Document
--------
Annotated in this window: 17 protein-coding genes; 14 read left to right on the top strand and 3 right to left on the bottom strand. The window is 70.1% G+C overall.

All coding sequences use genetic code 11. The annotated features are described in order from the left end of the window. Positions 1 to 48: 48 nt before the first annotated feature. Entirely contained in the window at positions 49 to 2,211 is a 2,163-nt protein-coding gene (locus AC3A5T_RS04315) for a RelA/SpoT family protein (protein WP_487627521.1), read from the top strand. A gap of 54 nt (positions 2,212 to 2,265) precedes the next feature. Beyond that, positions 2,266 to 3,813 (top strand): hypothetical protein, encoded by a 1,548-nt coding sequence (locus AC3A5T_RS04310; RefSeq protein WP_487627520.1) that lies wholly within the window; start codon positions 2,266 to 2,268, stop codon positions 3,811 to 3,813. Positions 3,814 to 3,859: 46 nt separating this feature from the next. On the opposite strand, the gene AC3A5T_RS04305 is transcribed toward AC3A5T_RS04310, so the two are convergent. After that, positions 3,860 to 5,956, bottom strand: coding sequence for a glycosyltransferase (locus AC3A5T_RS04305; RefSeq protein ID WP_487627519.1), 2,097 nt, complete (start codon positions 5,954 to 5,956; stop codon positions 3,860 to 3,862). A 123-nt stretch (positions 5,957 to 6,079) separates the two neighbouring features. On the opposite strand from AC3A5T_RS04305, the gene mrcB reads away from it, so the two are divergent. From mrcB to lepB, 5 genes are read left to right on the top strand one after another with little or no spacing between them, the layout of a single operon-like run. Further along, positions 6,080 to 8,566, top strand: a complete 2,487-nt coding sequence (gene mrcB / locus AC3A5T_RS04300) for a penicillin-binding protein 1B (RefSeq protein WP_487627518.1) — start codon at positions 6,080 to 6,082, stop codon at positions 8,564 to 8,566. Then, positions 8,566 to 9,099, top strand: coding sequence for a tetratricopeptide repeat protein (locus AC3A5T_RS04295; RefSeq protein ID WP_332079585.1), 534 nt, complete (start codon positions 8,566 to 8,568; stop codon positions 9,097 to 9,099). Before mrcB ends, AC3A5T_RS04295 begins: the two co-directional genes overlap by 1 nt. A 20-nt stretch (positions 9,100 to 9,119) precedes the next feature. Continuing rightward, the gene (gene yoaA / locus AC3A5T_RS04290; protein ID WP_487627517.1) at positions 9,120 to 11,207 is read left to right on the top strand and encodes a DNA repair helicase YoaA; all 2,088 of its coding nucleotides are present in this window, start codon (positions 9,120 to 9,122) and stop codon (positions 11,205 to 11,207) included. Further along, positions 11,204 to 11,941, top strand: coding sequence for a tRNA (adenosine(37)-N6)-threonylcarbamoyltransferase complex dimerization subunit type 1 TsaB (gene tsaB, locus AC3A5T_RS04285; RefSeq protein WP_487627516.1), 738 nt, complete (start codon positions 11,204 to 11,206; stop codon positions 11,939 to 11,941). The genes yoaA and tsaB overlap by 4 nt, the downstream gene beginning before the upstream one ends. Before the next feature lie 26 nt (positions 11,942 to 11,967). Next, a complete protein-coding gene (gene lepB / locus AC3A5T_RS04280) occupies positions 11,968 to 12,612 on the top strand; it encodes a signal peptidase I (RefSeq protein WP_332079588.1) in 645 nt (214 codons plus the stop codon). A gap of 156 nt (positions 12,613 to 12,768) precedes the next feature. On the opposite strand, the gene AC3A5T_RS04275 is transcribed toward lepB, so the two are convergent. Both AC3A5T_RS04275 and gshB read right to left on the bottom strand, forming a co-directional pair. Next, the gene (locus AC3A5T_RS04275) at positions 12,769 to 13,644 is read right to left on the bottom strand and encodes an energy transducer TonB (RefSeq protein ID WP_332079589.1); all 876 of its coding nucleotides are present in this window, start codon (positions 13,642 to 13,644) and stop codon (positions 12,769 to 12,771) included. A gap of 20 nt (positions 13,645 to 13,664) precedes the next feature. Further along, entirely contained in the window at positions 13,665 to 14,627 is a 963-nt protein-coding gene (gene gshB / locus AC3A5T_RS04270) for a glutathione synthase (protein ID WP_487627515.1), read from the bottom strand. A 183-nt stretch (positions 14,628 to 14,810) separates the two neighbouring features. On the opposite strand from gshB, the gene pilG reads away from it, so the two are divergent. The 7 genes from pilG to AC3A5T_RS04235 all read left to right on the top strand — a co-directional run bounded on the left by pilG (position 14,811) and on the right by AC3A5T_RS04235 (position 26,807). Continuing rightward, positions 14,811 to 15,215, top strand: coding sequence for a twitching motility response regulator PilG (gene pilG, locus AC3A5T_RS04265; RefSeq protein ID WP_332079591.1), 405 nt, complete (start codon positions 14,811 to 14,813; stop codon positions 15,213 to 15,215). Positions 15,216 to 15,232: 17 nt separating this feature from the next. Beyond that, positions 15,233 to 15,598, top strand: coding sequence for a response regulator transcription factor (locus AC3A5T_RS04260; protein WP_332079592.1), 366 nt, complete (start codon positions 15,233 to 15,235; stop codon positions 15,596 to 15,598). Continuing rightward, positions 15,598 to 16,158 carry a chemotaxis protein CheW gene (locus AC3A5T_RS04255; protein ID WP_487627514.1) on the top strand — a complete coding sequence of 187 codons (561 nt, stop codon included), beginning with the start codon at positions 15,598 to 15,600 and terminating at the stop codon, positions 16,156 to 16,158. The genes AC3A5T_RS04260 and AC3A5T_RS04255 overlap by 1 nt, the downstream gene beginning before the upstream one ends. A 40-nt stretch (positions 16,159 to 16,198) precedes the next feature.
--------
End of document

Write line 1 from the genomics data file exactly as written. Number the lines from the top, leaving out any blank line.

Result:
Annotated in this window: 17 protein-coding genes; 14 read left to right on the top strand and 3 right to left on the bottom strand. The window is 70.1% G+C overall.